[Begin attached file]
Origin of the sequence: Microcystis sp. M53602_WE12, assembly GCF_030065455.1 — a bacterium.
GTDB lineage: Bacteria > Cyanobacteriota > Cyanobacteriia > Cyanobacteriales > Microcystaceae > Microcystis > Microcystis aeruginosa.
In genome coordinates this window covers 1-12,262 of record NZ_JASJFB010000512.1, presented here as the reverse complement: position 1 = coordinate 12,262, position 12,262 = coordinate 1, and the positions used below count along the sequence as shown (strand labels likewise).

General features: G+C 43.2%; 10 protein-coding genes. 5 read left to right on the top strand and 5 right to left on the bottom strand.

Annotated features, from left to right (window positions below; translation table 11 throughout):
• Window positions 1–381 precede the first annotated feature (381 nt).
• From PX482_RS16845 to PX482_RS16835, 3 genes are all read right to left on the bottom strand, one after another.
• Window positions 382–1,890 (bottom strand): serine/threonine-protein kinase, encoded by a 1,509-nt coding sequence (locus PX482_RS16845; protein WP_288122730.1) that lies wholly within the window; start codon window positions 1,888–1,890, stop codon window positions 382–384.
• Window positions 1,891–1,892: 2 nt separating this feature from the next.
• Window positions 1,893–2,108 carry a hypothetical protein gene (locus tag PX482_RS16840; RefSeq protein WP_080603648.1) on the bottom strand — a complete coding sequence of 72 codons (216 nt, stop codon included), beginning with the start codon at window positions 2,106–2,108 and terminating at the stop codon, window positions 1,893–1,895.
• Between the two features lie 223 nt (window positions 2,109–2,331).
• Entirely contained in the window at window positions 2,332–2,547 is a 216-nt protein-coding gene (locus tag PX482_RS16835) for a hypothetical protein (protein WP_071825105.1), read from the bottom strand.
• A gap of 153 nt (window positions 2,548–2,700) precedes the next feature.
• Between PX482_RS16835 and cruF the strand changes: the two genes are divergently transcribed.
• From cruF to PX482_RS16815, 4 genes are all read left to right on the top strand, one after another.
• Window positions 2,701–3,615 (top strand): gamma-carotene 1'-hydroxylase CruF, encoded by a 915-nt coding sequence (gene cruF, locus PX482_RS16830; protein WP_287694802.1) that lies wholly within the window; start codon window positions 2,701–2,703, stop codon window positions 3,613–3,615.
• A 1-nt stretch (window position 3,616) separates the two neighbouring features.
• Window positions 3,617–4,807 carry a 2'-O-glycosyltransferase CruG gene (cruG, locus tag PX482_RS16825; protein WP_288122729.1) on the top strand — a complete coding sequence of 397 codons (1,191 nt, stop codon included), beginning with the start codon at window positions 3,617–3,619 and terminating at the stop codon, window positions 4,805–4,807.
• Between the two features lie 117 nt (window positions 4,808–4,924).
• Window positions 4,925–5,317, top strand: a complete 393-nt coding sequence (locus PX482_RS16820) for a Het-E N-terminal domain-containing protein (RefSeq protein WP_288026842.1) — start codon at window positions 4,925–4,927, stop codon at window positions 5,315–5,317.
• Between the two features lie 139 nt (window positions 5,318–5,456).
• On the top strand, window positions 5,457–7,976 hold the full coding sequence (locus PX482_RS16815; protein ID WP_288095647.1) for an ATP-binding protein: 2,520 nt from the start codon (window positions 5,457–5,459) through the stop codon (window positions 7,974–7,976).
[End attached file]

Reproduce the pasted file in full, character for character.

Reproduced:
Origin of the sequence: Microcystis sp. M53602_WE12, assembly GCF_030065455.1 — a bacterium.
GTDB lineage: Bacteria > Cyanobacteriota > Cyanobacteriia > Cyanobacteriales > Microcystaceae > Microcystis > Microcystis aeruginosa.
In genome coordinates this window covers 1-12,262 of record NZ_JASJFB010000512.1, presented here as the reverse complement: position 1 = coordinate 12,262, position 12,262 = coordinate 1, and the positions used below count along the sequence as shown (strand labels likewise).

General features: G+C 43.2%; 10 protein-coding genes. 5 read left to right on the top strand and 5 right to left on the bottom strand.

Annotated features, from left to right (window positions below; translation table 11 throughout):
• Window positions 1–381 precede the first annotated feature (381 nt).
• From PX482_RS16845 to PX482_RS16835, 3 genes are all read right to left on the bottom strand, one after another.
• Window positions 382–1,890 (bottom strand): serine/threonine-protein kinase, encoded by a 1,509-nt coding sequence (locus PX482_RS16845; protein WP_288122730.1) that lies wholly within the window; start codon window positions 1,888–1,890, stop codon window positions 382–384.
• Window positions 1,891–1,892: 2 nt separating this feature from the next.
• Window positions 1,893–2,108 carry a hypothetical protein gene (locus tag PX482_RS16840; RefSeq protein WP_080603648.1) on the bottom strand — a complete coding sequence of 72 codons (216 nt, stop codon included), beginning with the start codon at window positions 2,106–2,108 and terminating at the stop codon, window positions 1,893–1,895.
• Between the two features lie 223 nt (window positions 2,109–2,331).
• Entirely contained in the window at window positions 2,332–2,547 is a 216-nt protein-coding gene (locus tag PX482_RS16835) for a hypothetical protein (protein WP_071825105.1), read from the bottom strand.
• A gap of 153 nt (window positions 2,548–2,700) precedes the next feature.
• Between PX482_RS16835 and cruF the strand changes: the two genes are divergently transcribed.
• From cruF to PX482_RS16815, 4 genes are all read left to right on the top strand, one after another.
• Window positions 2,701–3,615 (top strand): gamma-carotene 1'-hydroxylase CruF, encoded by a 915-nt coding sequence (gene cruF, locus PX482_RS16830; protein WP_287694802.1) that lies wholly within the window; start codon window positions 2,701–2,703, stop codon window positions 3,613–3,615.
• A 1-nt stretch (window position 3,616) separates the two neighbouring features.
• Window positions 3,617–4,807 carry a 2'-O-glycosyltransferase CruG gene (cruG, locus tag PX482_RS16825; protein WP_288122729.1) on the top strand — a complete coding sequence of 397 codons (1,191 nt, stop codon included), beginning with the start codon at window positions 3,617–3,619 and terminating at the stop codon, window positions 4,805–4,807.
• Between the two features lie 117 nt (window positions 4,808–4,924).
• Window positions 4,925–5,317, top strand: a complete 393-nt coding sequence (locus PX482_RS16820) for a Het-E N-terminal domain-containing protein (RefSeq protein WP_288026842.1) — start codon at window positions 4,925–4,927, stop codon at window positions 5,315–5,317.
• Between the two features lie 139 nt (window positions 5,318–5,456).
• On the top strand, window positions 5,457–7,976 hold the full coding sequence (locus PX482_RS16815; protein ID WP_288095647.1) for an ATP-binding protein: 2,520 nt from the start codon (window positions 5,457–5,459) through the stop codon (window positions 7,974–7,976).